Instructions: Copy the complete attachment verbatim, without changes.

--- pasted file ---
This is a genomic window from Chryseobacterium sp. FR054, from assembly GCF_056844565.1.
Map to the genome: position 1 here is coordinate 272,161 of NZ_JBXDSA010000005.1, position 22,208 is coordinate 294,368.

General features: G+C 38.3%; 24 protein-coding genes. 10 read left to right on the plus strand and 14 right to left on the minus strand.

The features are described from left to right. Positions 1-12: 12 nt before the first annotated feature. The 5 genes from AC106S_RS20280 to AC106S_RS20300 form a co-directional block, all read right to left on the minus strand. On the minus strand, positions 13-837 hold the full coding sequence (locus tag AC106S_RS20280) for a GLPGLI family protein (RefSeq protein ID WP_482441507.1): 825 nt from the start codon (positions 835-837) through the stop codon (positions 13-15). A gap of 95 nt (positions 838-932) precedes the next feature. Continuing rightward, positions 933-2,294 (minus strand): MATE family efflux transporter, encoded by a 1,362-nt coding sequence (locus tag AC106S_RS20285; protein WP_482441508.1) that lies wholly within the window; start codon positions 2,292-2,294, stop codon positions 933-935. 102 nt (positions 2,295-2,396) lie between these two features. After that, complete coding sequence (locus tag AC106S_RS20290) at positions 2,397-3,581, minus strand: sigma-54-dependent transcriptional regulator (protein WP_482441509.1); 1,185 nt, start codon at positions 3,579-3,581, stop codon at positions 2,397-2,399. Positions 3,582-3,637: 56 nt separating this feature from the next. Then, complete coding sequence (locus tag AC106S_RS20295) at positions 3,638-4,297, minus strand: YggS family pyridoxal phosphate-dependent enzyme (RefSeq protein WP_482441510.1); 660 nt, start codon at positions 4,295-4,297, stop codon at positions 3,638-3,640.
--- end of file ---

This is a genomic window from Chryseobacterium sp. FR054, from assembly GCF_056844565.1.
Map to the genome: position 1 here is coordinate 272,161 of NZ_JBXDSA010000005.1, position 22,208 is coordinate 294,368.

General features: G+C 38.3%; 24 protein-coding genes. 10 read left to right on the plus strand and 14 right to left on the minus strand.

The features are described from left to right. Positions 1-12: 12 nt before the first annotated feature. The 5 genes from AC106S_RS20280 to AC106S_RS20300 form a co-directional block, all read right to left on the minus strand. On the minus strand, positions 13-837 hold the full coding sequence (locus tag AC106S_RS20280) for a GLPGLI family protein (RefSeq protein ID WP_482441507.1): 825 nt from the start codon (positions 835-837) through the stop codon (positions 13-15). A gap of 95 nt (positions 838-932) precedes the next feature. Continuing rightward, positions 933-2,294 (minus strand): MATE family efflux transporter, encoded by a 1,362-nt coding sequence (locus tag AC106S_RS20285; protein WP_482441508.1) that lies wholly within the window; start codon positions 2,292-2,294, stop codon positions 933-935. 102 nt (positions 2,295-2,396) lie between these two features. After that, complete coding sequence (locus tag AC106S_RS20290) at positions 2,397-3,581, minus strand: sigma-54-dependent transcriptional regulator (protein WP_482441509.1); 1,185 nt, start codon at positions 3,579-3,581, stop codon at positions 2,397-2,399. Positions 3,582-3,637: 56 nt separating this feature from the next. Then, complete coding sequence (locus tag AC106S_RS20295) at positions 3,638-4,297, minus strand: YggS family pyridoxal phosphate-dependent enzyme (RefSeq protein WP_482441510.1); 660 nt, start codon at positions 4,295-4,297, stop codon at positions 3,638-3,640.